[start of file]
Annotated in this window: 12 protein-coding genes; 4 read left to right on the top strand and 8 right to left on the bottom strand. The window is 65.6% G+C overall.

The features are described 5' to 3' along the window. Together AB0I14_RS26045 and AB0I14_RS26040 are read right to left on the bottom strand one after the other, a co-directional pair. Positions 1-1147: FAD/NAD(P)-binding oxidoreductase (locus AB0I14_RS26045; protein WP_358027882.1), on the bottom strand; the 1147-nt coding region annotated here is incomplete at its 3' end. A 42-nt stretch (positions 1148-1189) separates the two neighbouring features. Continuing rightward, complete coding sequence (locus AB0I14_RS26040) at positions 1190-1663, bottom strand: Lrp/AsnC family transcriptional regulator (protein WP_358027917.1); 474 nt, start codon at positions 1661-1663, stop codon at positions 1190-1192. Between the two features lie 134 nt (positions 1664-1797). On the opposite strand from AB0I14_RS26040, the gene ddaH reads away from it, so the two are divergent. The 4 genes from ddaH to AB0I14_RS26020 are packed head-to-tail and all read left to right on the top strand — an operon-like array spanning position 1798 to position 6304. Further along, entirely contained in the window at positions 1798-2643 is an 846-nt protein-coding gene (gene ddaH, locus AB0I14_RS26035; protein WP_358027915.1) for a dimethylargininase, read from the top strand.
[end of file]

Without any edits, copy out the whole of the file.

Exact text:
Annotated in this window: 12 protein-coding genes; 4 read left to right on the top strand and 8 right to left on the bottom strand. The window is 65.6% G+C overall.

The features are described 5' to 3' along the window. Together AB0I14_RS26045 and AB0I14_RS26040 are read right to left on the bottom strand one after the other, a co-directional pair. Positions 1-1147: FAD/NAD(P)-binding oxidoreductase (locus AB0I14_RS26045; protein WP_358027882.1), on the bottom strand; the 1147-nt coding region annotated here is incomplete at its 3' end. A 42-nt stretch (positions 1148-1189) separates the two neighbouring features. Continuing rightward, complete coding sequence (locus AB0I14_RS26040) at positions 1190-1663, bottom strand: Lrp/AsnC family transcriptional regulator (protein WP_358027917.1); 474 nt, start codon at positions 1661-1663, stop codon at positions 1190-1192. Between the two features lie 134 nt (positions 1664-1797). On the opposite strand from AB0I14_RS26040, the gene ddaH reads away from it, so the two are divergent. The 4 genes from ddaH to AB0I14_RS26020 are packed head-to-tail and all read left to right on the top strand — an operon-like array spanning position 1798 to position 6304. Further along, entirely contained in the window at positions 1798-2643 is an 846-nt protein-coding gene (gene ddaH, locus AB0I14_RS26035; protein WP_358027915.1) for a dimethylargininase, read from the top strand.